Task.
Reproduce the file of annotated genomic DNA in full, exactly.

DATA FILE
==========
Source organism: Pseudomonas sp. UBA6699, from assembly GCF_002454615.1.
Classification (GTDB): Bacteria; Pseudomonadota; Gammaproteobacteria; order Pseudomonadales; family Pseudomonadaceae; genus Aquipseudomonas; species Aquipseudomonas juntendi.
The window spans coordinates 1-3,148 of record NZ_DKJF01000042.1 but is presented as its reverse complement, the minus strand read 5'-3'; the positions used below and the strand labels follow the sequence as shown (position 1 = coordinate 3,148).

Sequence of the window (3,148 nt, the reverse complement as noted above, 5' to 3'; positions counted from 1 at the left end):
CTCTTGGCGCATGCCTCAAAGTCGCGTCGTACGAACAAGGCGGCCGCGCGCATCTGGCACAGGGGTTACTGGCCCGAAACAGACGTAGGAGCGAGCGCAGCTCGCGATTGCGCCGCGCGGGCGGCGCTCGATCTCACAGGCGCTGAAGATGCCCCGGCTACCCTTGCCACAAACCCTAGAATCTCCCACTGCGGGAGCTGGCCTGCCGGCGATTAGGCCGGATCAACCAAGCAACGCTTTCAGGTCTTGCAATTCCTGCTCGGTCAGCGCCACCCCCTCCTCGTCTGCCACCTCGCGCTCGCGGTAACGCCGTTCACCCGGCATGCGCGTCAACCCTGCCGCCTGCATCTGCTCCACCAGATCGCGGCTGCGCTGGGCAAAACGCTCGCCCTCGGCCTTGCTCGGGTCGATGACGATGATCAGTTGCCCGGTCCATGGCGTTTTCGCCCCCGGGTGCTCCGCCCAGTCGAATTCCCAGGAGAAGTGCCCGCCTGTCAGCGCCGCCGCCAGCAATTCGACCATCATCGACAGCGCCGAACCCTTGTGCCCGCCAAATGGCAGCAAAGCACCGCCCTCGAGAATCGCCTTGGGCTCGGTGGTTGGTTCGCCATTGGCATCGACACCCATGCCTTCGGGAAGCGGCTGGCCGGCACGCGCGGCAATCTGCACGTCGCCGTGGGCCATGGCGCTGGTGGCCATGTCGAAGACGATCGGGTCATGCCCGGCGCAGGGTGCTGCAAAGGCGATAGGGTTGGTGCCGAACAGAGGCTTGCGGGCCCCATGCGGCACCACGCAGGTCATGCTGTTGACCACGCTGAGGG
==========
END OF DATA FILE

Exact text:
Source organism: Pseudomonas sp. UBA6699, from assembly GCF_002454615.1.
Classification (GTDB): Bacteria; Pseudomonadota; Gammaproteobacteria; order Pseudomonadales; family Pseudomonadaceae; genus Aquipseudomonas; species Aquipseudomonas juntendi.
The window spans coordinates 1-3,148 of record NZ_DKJF01000042.1 but is presented as its reverse complement, the minus strand read 5'-3'; the positions used below and the strand labels follow the sequence as shown (position 1 = coordinate 3,148).

Sequence of the window (3,148 nt, the reverse complement as noted above, 5' to 3'; positions counted from 1 at the left end):
CTCTTGGCGCATGCCTCAAAGTCGCGTCGTACGAACAAGGCGGCCGCGCGCATCTGGCACAGGGGTTACTGGCCCGAAACAGACGTAGGAGCGAGCGCAGCTCGCGATTGCGCCGCGCGGGCGGCGCTCGATCTCACAGGCGCTGAAGATGCCCCGGCTACCCTTGCCACAAACCCTAGAATCTCCCACTGCGGGAGCTGGCCTGCCGGCGATTAGGCCGGATCAACCAAGCAACGCTTTCAGGTCTTGCAATTCCTGCTCGGTCAGCGCCACCCCCTCCTCGTCTGCCACCTCGCGCTCGCGGTAACGCCGTTCACCCGGCATGCGCGTCAACCCTGCCGCCTGCATCTGCTCCACCAGATCGCGGCTGCGCTGGGCAAAACGCTCGCCCTCGGCCTTGCTCGGGTCGATGACGATGATCAGTTGCCCGGTCCATGGCGTTTTCGCCCCCGGGTGCTCCGCCCAGTCGAATTCCCAGGAGAAGTGCCCGCCTGTCAGCGCCGCCGCCAGCAATTCGACCATCATCGACAGCGCCGAACCCTTGTGCCCGCCAAATGGCAGCAAAGCACCGCCCTCGAGAATCGCCTTGGGCTCGGTGGTTGGTTCGCCATTGGCATCGACACCCATGCCTTCGGGAAGCGGCTGGCCGGCACGCGCGGCAATCTGCACGTCGCCGTGGGCCATGGCGCTGGTGGCCATGTCGAAGACGATCGGGTCATGCCCGGCGCAGGGTGCTGCAAAGGCGATAGGGTTGGTGCCGAACAGAGGCTTGCGGGCCCCATGCGGCACCACGCAGGTCATGCTGTTGACCACGCTGAGGG